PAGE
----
Lynn Bentley

The Ugly American

Summary: A novel set in mid-1950’s French-occupied Vietnam, parallels the complicated lives of a two American agents. Ironically, in the mid-60’s, the Naval Officer son of one of the agents ends up serving in the war. The story displays the impact across two generations of the entanglement during the early years of war in Vietnam.

Barkley Landsdown, received a visit at home one night from the French police inspector, who informs him his fellow agent, Tom Dewey had been killed. The inspector tells him that he must report to the police station the next morning to answer questions and identify the body. The inspector had reason to suspect that Landsdown isn’t being totally truthful. This beginning sets off a twisted series of events that are filled with intrigue and sad betrayal.

Lynn Bentley tells a story of the strange conflicted relationship of these two men who love one woman, and the equally entangled and conflicted relationships of all those who get involved in Vietnam. Landsdown wants to believe that he is a CIA analyst, who is not directly involved in the conflict. He has a wife at home from whom he is separated but who will not divorce him. His mistress meets his needs and offers emotional support. In the end, she benefits materially from his attention but he can offer nothing more than the hope of a divorce. Dewey, who loves her at first sight, is unattached, candidly shares his intentions, and yet strangely connects with Landsdown as a good friend. Landsdown’s life is saved by an American agent and a French patrol, at one point in the story, when he becomes stranded in enemy territory. While he is detained, Dewey steals his mistress.

Landsdown gradually learns that Dewey isn’t all that he seems. He discovers that that Dewey is doing something with bicycles, that turn out to be rigged with explosives and being used as bombs to undermine the regime in Saigon. Readers learn that Dewey is an undercover CIA agent that is leading a black ops program. Landsdown is curious, but remains detached until the bombing of a square, intended to break up a parade that was cancelled, kills and maims scores of innocents. This act has the fingerprints of Dewey all over it. He faces hard choices of what to do with his knowledge of this “Ugly American.”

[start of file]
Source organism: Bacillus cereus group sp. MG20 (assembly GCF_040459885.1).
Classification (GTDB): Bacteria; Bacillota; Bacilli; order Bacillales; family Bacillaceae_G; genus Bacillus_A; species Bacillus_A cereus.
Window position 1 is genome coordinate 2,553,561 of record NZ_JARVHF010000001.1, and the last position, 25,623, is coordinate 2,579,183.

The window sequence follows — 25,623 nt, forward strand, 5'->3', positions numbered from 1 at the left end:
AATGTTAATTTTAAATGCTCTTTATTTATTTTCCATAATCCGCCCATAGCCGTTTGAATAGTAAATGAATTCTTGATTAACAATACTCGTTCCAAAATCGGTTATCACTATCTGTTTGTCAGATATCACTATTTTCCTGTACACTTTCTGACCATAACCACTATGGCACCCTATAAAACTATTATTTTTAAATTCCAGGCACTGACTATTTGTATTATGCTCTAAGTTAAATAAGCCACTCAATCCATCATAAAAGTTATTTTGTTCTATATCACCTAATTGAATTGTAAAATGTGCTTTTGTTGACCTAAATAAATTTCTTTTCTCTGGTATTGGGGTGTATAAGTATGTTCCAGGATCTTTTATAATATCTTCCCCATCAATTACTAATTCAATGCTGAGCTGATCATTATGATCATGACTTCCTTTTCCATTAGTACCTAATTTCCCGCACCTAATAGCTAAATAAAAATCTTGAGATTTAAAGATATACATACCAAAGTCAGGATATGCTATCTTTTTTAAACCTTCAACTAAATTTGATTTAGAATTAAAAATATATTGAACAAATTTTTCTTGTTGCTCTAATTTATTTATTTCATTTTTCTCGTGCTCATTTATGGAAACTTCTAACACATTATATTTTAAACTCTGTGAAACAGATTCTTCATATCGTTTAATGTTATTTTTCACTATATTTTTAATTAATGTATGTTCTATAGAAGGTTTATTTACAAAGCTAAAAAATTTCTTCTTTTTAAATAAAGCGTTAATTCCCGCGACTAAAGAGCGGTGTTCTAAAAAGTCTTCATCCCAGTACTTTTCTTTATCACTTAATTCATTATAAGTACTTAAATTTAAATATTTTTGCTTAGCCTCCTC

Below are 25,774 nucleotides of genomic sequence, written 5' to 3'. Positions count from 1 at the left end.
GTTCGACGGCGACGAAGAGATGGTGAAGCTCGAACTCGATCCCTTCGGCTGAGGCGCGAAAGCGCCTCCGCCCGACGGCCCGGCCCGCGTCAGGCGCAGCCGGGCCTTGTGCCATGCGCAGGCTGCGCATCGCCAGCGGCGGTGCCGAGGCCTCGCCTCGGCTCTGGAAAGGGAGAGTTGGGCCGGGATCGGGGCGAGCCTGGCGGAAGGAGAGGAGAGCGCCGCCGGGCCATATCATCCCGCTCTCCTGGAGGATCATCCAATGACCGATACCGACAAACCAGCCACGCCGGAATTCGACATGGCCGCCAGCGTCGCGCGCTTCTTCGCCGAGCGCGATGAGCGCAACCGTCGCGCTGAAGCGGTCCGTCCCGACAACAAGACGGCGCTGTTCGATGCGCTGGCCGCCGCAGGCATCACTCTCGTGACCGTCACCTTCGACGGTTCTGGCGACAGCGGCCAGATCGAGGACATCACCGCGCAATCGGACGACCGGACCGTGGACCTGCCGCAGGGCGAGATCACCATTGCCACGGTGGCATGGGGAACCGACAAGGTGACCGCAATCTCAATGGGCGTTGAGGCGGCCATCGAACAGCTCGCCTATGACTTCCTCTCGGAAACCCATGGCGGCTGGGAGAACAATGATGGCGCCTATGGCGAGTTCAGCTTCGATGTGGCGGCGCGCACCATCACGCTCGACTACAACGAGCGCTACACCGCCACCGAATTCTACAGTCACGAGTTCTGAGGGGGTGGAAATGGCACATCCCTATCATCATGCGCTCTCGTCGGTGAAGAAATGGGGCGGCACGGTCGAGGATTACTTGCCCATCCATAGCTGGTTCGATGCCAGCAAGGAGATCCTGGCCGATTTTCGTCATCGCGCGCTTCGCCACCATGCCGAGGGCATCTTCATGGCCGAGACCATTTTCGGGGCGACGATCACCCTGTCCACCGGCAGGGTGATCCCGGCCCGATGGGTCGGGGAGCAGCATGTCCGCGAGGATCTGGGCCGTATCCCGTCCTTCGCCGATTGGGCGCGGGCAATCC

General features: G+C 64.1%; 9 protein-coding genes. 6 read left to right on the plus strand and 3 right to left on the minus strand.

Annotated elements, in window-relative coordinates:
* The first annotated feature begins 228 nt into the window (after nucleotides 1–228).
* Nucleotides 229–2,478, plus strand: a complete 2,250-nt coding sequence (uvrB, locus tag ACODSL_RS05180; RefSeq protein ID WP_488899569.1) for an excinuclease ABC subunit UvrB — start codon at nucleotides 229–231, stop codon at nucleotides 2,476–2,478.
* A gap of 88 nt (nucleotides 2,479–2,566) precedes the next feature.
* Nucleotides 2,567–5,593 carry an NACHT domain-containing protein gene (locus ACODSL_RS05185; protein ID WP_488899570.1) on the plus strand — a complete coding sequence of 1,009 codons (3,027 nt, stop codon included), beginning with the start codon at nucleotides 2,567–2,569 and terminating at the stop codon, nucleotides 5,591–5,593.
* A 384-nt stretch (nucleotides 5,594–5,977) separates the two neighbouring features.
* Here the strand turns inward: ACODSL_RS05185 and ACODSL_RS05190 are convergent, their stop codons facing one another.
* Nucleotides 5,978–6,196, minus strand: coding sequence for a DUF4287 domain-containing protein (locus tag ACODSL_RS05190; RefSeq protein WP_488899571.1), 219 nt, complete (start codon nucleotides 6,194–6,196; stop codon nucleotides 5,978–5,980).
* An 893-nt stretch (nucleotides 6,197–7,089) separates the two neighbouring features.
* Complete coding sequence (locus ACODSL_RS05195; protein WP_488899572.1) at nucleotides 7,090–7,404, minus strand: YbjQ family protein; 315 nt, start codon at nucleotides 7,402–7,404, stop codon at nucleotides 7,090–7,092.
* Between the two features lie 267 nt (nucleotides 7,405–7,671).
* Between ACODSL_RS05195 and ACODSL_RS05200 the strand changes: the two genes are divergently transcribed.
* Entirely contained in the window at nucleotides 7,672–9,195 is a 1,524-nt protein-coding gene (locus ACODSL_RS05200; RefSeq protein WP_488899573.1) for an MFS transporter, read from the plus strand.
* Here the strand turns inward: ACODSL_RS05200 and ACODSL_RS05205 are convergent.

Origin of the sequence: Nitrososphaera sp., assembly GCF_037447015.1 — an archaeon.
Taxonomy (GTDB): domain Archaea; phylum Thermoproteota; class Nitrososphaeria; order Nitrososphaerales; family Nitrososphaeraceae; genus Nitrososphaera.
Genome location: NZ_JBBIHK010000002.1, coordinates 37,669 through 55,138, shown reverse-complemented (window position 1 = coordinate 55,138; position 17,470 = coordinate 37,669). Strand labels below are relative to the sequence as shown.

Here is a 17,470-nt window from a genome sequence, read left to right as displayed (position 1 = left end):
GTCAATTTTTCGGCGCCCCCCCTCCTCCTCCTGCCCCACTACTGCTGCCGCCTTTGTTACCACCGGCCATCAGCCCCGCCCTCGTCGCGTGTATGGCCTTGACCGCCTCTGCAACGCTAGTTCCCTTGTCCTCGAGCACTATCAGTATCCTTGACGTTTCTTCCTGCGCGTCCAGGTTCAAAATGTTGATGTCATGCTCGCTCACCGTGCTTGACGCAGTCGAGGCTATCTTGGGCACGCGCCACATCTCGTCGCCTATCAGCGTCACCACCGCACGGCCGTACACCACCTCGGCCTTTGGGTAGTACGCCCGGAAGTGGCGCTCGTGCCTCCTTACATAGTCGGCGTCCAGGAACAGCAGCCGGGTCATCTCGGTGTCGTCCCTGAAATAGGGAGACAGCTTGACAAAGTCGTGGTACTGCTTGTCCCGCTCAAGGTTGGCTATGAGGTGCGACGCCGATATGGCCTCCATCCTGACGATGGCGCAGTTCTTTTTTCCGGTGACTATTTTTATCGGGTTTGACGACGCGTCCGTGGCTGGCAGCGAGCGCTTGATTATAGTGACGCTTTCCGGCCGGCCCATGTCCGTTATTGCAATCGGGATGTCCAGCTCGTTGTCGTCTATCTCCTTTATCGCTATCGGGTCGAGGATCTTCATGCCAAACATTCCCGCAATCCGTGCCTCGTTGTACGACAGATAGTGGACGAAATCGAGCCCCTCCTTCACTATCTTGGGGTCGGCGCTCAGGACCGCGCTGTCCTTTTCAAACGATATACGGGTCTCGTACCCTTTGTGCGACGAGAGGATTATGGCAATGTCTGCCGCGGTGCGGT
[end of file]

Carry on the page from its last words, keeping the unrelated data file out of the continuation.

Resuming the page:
Landsdown has tried to avoid entangling involvements. He tells this story to his son which describes the folly of such an attempt, in both love, and in the Vietnam conflict. His son Victor, has been transferred from his duty on an aircraft carrier, with pilots flying air strikes into North Vietnam, to duty as liaison officer with the CIA. He is able to spend a few days with his father on the way to his new assignment and is told the story about the beginning of America’s slide into the Vietnam war.

Bentley’s tale of the troubling future that faced, first the French, and then the Americans, already present, in Vietnam. Landsdown discovered that he too was involved with his lover, with Dewey, and that Vietnam was a far more complicated mistress than any understood. As this absurd chain of events swirls around him, he successfully evades CIA leadership’s requests to transfer back to headquarters. Love and war has claimed him, as it would many others.

Sadly, the son became embroiled in the Vietnam war that his father tried to prevent but, with the help of the former Captain of the carrier they served on, was able to grab his opportunity to change the course of the war. He also becomes entangled in a love affair that causes tragedy during the later years of his life. The Ugly American is a cautionary tale as relevant in our times as it was in the mid-1950’s and 60’s. It lays the foundation for the stories told in Bentley’s first two novels: A Bold Experiment and Stranger Within. Hopefully, we will not continue to proceed as heedlessly now as we did then and the way the characters acted in his last two novels!
132 printed pages
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